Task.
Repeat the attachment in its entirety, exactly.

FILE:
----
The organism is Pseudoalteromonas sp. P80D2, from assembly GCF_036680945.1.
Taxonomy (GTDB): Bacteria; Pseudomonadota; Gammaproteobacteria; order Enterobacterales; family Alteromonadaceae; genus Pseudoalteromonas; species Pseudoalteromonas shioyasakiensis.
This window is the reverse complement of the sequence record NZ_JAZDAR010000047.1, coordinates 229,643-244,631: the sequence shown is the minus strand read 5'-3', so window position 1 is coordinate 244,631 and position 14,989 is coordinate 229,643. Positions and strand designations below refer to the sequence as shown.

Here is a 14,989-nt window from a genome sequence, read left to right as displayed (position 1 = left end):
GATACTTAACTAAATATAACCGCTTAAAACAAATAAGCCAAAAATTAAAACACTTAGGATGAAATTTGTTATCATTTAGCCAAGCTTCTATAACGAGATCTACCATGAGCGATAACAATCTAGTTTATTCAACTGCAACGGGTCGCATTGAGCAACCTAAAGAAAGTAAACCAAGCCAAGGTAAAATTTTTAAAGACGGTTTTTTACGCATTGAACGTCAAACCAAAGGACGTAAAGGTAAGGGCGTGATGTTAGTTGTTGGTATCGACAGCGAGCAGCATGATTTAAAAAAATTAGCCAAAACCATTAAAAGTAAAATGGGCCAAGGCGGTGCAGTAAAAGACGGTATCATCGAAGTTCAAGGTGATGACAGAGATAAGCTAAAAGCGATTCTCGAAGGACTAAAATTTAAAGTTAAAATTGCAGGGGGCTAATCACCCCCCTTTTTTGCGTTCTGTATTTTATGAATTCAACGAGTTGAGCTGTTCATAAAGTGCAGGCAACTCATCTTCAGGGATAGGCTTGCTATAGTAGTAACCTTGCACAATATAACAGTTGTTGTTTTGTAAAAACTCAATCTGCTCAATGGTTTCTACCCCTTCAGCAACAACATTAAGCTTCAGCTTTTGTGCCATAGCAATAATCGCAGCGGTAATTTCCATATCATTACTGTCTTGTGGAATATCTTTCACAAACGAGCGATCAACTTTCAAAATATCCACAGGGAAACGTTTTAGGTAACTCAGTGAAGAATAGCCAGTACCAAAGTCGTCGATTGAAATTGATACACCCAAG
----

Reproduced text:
The organism is Pseudoalteromonas sp. P80D2, from assembly GCF_036680945.1.
Taxonomy (GTDB): Bacteria; Pseudomonadota; Gammaproteobacteria; order Enterobacterales; family Alteromonadaceae; genus Pseudoalteromonas; species Pseudoalteromonas shioyasakiensis.
This window is the reverse complement of the sequence record NZ_JAZDAR010000047.1, coordinates 229,643-244,631: the sequence shown is the minus strand read 5'-3', so window position 1 is coordinate 244,631 and position 14,989 is coordinate 229,643. Positions and strand designations below refer to the sequence as shown.

Here is a 14,989-nt window from a genome sequence, read left to right as displayed (position 1 = left end):
GATACTTAACTAAATATAACCGCTTAAAACAAATAAGCCAAAAATTAAAACACTTAGGATGAAATTTGTTATCATTTAGCCAAGCTTCTATAACGAGATCTACCATGAGCGATAACAATCTAGTTTATTCAACTGCAACGGGTCGCATTGAGCAACCTAAAGAAAGTAAACCAAGCCAAGGTAAAATTTTTAAAGACGGTTTTTTACGCATTGAACGTCAAACCAAAGGACGTAAAGGTAAGGGCGTGATGTTAGTTGTTGGTATCGACAGCGAGCAGCATGATTTAAAAAAATTAGCCAAAACCATTAAAAGTAAAATGGGCCAAGGCGGTGCAGTAAAAGACGGTATCATCGAAGTTCAAGGTGATGACAGAGATAAGCTAAAAGCGATTCTCGAAGGACTAAAATTTAAAGTTAAAATTGCAGGGGGCTAATCACCCCCCTTTTTTGCGTTCTGTATTTTATGAATTCAACGAGTTGAGCTGTTCATAAAGTGCAGGCAACTCATCTTCAGGGATAGGCTTGCTATAGTAGTAACCTTGCACAATATAACAGTTGTTGTTTTGTAAAAACTCAATCTGCTCAATGGTTTCTACCCCTTCAGCAACAACATTAAGCTTCAGCTTTTGTGCCATAGCAATAATCGCAGCGGTAATTTCCATATCATTACTGTCTTGTGGAATATCTTTCACAAACGAGCGATCAACTTTCAAAATATCCACAGGGAAACGTTTTAGGTAACTCAGTGAAGAATAGCCAGTACCAAAGTCGTCGATTGAAATTGATACACCCAAG